Getting your hands on maths is a challenge, and now technology has a solution.

With most day-to-day activities going online — banking, shopping, and social interaction— education too has followed suit. Today, a number of platforms that deliver content to students across different subjects, languages and geographies, and products such as Khan Academy and Coursera (among other MOOCs), have revolutionised the pedagogical landscape in a short span. One click and you can register to learn a new skill/sharpen an old one, co-ordinate with students from across the globe and all of this, free of cost.

One challenge, however, is that the content on most of these platforms is not structured in sync with the curriculums of school students across geographies and hence do not directly assist school students unless students actively seek interest.

The school teachers, and in many cases the tuition teachers are primary sources of knowledge. Statistically, in India, Math is one subject that most students dread and struggle with. Problems range from lack of infrastructure, incompetent teachers and even peer pressure.

Math can never be mastered by reading theory alone. Application of the math concepts and problem practice is the only way one can master the subject.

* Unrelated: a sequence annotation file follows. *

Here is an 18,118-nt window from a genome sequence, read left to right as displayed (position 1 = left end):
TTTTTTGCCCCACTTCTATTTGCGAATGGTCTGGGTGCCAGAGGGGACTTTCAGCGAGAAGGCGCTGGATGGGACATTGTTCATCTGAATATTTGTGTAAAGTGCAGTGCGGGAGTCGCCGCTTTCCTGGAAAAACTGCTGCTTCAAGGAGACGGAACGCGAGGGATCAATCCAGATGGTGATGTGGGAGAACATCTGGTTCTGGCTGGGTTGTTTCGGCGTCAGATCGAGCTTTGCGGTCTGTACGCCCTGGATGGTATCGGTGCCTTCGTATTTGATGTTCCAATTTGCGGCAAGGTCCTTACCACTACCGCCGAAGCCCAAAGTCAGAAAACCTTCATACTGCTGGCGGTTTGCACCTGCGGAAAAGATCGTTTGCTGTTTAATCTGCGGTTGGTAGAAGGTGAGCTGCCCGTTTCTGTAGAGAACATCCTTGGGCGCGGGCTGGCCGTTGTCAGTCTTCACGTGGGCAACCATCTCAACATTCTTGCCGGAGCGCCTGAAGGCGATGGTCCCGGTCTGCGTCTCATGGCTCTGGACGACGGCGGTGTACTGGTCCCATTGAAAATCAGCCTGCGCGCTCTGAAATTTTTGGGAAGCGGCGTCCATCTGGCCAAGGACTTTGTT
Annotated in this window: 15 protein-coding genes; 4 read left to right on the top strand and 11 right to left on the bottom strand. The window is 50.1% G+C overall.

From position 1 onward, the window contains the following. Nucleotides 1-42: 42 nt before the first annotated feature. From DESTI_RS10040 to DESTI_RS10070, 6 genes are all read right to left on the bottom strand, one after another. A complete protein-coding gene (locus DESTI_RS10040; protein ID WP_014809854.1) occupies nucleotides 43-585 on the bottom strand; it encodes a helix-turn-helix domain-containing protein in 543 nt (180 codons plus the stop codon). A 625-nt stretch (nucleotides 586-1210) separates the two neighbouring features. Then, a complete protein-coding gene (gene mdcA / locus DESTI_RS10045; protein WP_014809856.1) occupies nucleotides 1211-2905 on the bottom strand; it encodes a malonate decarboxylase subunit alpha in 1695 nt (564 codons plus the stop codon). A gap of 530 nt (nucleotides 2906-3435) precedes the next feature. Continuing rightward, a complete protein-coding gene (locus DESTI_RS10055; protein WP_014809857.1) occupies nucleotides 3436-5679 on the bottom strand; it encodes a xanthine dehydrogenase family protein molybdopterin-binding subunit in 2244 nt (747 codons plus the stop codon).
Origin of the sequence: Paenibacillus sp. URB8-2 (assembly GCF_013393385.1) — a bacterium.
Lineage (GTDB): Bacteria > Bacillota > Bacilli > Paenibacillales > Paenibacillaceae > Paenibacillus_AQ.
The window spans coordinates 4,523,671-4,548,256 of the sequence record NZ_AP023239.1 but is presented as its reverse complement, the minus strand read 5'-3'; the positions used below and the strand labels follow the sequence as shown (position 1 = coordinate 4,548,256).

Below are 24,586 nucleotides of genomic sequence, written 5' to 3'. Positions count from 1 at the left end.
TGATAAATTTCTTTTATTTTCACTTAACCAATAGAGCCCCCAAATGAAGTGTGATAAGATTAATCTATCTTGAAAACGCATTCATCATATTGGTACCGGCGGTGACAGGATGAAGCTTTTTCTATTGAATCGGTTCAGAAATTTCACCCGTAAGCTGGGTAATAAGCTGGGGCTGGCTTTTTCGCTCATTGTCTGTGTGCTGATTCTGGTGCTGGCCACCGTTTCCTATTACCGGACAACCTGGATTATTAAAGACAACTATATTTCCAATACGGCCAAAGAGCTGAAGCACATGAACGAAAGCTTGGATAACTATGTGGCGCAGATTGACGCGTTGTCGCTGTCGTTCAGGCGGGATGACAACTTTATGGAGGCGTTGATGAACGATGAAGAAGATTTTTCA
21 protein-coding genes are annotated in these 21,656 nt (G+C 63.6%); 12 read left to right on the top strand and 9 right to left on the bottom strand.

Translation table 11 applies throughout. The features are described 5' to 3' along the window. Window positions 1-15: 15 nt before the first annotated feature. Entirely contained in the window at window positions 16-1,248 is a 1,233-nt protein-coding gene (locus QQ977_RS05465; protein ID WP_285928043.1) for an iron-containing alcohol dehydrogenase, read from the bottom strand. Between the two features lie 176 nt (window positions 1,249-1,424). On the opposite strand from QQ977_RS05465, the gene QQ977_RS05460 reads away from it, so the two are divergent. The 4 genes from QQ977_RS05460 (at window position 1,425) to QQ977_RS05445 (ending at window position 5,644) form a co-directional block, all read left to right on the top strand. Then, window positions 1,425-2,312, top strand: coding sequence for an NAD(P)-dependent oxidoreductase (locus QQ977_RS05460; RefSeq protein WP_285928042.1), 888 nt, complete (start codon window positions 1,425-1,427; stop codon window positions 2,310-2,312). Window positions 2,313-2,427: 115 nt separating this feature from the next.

A technology that helps a student attempt a solution to a math problem just as how he would use pen and paper, would be the perfect solution to address this issue. Such a tool would be indispensable for both students, as a practice platform to learn math, and for teachers, as a tool for imparting effective math tutoring to their students.

Online platforms such asTutrr seek to utilise technology to help students practise and learn mathematics. The student can enter a step-wise solution to a problem and then ask for it to be graded.

In addition to text-based problems where a student enters solutions in linear steps, an online interactive platform supports construction and graph-related problems, where a user is expected to construct figures. The user-friendly interface (UI) is easier for students to practise math on, and a quick hint guide assists the student to solve a problem successfully.

The jitters before a math exam or incessant fear of calculations and numbers can be kept in check by practising maths regularly on a platform that knows the minds of its users. The relevance of math in higher studies and its equally important role in cracking many employment-related tests is undeniable. Practice promotes performance and sharpens talent, which is precisely what the online interactive platforms can provide to the students.

The writer is COO and Co-Founder, Mettl